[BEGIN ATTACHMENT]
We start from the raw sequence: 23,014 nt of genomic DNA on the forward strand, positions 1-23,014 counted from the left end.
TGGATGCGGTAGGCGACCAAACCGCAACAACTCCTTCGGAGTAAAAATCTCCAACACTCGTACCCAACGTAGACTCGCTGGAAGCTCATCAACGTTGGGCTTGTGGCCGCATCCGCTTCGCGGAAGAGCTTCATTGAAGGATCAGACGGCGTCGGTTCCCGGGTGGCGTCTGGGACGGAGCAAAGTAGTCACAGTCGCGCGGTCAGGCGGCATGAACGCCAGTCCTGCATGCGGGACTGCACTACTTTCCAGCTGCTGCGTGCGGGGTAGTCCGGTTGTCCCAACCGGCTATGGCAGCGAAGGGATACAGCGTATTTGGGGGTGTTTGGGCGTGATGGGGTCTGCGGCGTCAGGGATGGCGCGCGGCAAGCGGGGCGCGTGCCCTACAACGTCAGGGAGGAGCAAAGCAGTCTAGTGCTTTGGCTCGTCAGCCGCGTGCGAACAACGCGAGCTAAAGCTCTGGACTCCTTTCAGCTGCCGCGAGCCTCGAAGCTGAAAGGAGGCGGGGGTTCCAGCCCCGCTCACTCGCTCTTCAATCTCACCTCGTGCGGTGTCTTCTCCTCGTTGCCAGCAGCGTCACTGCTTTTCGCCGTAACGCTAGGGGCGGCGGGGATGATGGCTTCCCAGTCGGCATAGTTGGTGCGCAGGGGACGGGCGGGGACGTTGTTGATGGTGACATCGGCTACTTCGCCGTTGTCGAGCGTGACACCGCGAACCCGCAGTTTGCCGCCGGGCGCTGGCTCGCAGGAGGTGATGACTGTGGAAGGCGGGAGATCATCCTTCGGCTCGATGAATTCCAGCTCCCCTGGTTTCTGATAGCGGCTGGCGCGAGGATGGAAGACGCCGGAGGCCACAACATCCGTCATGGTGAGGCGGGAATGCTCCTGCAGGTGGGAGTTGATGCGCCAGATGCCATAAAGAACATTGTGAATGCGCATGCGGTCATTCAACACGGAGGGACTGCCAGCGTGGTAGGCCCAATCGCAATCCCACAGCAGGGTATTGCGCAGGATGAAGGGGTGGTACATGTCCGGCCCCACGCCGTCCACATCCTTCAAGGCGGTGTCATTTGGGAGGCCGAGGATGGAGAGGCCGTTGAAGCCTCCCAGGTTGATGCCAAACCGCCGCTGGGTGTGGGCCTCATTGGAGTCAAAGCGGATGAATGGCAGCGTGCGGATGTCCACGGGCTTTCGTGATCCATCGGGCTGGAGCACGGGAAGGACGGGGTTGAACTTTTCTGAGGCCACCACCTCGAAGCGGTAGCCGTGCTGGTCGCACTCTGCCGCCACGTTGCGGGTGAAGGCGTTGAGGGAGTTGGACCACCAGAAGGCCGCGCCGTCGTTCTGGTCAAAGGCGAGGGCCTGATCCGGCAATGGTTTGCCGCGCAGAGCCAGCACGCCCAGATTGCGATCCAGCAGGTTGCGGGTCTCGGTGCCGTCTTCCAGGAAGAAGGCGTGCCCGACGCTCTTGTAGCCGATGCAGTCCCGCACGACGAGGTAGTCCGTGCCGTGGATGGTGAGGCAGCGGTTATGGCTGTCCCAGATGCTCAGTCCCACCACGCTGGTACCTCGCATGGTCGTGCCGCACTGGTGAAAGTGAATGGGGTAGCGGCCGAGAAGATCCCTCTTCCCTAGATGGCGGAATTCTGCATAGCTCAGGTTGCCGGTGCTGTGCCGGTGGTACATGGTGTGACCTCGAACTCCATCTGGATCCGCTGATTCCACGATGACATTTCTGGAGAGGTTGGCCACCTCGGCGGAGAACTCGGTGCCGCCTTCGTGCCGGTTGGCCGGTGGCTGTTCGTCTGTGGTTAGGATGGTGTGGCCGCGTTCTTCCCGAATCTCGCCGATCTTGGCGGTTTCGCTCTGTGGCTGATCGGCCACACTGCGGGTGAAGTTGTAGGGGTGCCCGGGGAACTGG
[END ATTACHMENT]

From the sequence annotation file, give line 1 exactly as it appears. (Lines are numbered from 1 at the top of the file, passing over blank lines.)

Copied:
We start from the raw sequence: 23,014 nt of genomic DNA on the forward strand, positions 1-23,014 counted from the left end.